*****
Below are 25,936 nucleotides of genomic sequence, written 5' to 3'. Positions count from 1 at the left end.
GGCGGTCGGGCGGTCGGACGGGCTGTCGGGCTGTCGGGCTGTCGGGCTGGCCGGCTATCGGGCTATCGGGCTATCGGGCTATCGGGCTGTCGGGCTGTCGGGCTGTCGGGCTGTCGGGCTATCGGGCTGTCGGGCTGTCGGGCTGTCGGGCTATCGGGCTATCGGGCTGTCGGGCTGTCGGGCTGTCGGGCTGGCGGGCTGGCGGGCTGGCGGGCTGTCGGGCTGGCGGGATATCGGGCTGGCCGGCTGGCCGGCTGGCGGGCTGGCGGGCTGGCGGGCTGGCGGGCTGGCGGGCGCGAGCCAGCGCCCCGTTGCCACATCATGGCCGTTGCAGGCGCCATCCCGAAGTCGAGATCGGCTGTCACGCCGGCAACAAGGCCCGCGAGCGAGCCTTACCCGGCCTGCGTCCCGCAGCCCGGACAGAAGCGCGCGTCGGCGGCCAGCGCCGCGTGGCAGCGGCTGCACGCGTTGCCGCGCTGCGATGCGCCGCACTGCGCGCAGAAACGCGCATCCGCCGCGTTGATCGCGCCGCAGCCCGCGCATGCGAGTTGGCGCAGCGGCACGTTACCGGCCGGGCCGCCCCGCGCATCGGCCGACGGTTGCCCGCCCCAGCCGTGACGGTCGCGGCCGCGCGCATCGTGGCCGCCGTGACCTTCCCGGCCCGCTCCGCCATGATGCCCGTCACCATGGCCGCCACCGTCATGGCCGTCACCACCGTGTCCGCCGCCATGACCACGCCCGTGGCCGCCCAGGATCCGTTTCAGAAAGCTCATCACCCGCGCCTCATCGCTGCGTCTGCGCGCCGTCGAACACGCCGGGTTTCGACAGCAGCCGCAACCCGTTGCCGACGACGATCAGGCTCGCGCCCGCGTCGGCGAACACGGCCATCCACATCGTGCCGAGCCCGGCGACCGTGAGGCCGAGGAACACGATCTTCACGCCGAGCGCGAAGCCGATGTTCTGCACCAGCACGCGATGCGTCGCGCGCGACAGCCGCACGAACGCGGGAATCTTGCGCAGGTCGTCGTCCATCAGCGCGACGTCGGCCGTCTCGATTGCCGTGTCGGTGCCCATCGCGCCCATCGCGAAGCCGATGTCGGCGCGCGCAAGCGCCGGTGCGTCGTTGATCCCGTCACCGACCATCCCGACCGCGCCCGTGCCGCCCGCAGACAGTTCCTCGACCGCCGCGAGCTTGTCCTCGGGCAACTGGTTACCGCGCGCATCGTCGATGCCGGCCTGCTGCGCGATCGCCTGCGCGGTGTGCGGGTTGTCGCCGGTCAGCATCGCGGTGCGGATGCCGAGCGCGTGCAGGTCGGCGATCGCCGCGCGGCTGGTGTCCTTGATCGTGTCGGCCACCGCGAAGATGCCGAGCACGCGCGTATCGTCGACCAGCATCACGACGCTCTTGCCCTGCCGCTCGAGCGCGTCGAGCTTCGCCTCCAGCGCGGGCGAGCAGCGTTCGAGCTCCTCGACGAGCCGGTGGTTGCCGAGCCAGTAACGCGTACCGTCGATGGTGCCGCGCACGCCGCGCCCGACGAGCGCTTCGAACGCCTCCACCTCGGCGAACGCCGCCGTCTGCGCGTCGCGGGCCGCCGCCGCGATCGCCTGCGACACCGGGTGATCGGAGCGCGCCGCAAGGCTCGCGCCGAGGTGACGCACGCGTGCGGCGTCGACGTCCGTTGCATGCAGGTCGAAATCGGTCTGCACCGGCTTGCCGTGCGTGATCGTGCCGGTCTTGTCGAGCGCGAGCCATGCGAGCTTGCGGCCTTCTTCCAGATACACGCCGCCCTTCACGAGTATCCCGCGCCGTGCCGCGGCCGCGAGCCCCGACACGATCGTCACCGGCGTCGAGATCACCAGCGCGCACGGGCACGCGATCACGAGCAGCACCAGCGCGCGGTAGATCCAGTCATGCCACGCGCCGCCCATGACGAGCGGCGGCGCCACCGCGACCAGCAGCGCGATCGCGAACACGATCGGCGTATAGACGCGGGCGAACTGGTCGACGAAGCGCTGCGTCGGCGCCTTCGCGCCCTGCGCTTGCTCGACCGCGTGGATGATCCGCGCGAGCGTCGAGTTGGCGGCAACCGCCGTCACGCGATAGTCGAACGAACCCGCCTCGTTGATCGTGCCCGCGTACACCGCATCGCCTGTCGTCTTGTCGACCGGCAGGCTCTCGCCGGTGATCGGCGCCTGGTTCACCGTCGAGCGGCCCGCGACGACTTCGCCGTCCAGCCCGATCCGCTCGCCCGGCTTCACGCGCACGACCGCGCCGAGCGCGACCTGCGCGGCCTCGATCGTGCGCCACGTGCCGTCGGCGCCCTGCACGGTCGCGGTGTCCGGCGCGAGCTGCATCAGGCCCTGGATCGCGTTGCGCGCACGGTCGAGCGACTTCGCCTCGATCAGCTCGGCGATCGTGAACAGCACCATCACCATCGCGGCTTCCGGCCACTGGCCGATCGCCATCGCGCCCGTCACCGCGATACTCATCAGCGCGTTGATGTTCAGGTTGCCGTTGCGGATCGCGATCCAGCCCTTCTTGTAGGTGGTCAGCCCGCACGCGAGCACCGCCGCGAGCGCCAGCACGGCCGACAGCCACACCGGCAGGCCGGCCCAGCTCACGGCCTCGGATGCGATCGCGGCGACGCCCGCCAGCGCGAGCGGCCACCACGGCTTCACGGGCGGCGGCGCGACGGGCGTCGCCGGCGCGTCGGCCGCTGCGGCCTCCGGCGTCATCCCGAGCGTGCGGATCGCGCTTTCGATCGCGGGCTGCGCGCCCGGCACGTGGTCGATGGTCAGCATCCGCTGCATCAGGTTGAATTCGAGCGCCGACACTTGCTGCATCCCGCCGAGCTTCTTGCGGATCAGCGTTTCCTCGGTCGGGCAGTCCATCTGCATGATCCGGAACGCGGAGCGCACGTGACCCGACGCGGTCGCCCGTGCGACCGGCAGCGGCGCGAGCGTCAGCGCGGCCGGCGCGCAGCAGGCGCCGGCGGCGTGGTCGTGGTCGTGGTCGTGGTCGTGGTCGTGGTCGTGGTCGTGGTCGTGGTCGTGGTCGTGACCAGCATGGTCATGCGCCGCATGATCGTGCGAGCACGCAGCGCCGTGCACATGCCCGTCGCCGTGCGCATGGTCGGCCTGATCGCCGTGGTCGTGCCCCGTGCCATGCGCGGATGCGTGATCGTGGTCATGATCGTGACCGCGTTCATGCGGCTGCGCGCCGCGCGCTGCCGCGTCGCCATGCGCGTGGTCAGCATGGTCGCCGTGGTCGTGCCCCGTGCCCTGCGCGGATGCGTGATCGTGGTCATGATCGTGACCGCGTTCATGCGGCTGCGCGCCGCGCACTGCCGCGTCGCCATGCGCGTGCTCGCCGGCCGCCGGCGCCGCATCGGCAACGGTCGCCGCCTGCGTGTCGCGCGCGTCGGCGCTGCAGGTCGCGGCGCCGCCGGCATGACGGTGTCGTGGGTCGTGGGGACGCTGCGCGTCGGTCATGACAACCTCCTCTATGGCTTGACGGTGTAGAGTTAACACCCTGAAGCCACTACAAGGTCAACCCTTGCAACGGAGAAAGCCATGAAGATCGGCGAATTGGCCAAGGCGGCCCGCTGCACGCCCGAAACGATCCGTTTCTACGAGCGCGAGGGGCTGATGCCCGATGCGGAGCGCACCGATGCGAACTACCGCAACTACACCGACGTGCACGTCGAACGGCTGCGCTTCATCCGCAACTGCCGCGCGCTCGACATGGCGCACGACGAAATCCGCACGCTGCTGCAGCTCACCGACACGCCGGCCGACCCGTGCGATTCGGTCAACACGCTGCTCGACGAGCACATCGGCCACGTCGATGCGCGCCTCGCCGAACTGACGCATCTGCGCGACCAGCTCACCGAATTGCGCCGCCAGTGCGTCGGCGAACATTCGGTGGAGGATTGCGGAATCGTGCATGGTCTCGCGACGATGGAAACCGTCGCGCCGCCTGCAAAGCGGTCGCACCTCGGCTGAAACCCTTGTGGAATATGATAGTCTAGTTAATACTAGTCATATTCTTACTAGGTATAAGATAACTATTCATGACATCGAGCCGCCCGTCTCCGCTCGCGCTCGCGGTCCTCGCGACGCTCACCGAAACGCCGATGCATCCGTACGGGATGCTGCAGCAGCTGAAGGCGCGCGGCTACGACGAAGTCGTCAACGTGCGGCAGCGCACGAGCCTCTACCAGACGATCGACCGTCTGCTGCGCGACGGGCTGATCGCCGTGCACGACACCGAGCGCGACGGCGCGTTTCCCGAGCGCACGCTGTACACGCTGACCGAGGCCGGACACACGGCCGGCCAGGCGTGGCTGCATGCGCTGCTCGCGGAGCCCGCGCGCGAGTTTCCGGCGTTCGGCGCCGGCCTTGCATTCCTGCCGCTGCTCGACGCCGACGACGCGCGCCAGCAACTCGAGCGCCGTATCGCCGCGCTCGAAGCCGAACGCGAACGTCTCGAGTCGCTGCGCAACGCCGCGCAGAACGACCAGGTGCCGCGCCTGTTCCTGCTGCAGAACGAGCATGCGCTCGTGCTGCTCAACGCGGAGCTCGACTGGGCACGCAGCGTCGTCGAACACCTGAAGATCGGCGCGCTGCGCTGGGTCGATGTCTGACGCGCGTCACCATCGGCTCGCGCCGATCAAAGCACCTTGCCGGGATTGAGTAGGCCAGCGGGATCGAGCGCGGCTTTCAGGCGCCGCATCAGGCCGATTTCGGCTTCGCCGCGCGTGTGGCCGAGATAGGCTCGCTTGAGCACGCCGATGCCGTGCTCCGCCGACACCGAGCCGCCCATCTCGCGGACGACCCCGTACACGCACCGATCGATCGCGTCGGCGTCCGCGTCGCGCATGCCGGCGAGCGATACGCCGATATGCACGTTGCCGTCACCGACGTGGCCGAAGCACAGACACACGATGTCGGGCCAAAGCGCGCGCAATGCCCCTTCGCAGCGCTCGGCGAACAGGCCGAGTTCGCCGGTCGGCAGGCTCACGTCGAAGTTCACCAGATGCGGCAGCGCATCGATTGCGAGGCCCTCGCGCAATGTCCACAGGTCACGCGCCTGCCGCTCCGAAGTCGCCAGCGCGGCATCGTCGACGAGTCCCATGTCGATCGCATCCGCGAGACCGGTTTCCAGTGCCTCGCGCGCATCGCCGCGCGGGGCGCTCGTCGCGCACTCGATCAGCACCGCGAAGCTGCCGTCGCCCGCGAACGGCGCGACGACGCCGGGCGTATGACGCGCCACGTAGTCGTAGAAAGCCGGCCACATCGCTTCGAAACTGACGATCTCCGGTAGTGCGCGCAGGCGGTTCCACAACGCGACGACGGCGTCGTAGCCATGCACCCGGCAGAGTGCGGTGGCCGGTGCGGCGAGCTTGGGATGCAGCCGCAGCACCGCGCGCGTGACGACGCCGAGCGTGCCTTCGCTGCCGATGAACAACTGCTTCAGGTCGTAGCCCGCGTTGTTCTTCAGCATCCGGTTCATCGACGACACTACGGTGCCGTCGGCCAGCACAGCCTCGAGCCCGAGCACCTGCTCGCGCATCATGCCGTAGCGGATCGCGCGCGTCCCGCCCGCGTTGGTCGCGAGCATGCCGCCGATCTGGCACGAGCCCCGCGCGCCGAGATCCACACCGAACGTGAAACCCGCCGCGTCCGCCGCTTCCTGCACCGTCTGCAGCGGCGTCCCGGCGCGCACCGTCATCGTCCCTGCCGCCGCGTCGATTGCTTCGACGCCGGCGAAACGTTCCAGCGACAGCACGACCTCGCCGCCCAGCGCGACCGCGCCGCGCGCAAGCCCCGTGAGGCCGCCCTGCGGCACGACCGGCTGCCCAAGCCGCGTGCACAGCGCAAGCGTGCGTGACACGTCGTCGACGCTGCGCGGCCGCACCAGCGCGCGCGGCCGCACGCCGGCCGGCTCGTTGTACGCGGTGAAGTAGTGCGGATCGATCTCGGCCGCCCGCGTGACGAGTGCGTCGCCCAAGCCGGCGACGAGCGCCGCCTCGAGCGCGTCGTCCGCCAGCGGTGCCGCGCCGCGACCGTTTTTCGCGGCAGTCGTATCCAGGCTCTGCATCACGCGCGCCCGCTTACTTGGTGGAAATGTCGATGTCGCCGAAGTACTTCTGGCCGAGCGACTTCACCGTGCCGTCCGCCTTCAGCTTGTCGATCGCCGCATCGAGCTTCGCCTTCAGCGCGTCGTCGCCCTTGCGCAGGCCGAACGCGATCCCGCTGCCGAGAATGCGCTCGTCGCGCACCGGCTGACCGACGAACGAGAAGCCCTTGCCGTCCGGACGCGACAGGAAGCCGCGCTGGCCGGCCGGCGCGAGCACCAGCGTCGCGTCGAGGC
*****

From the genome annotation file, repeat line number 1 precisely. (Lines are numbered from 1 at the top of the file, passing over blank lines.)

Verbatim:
Below are 25,936 nucleotides of genomic sequence, written 5' to 3'. Positions count from 1 at the left end.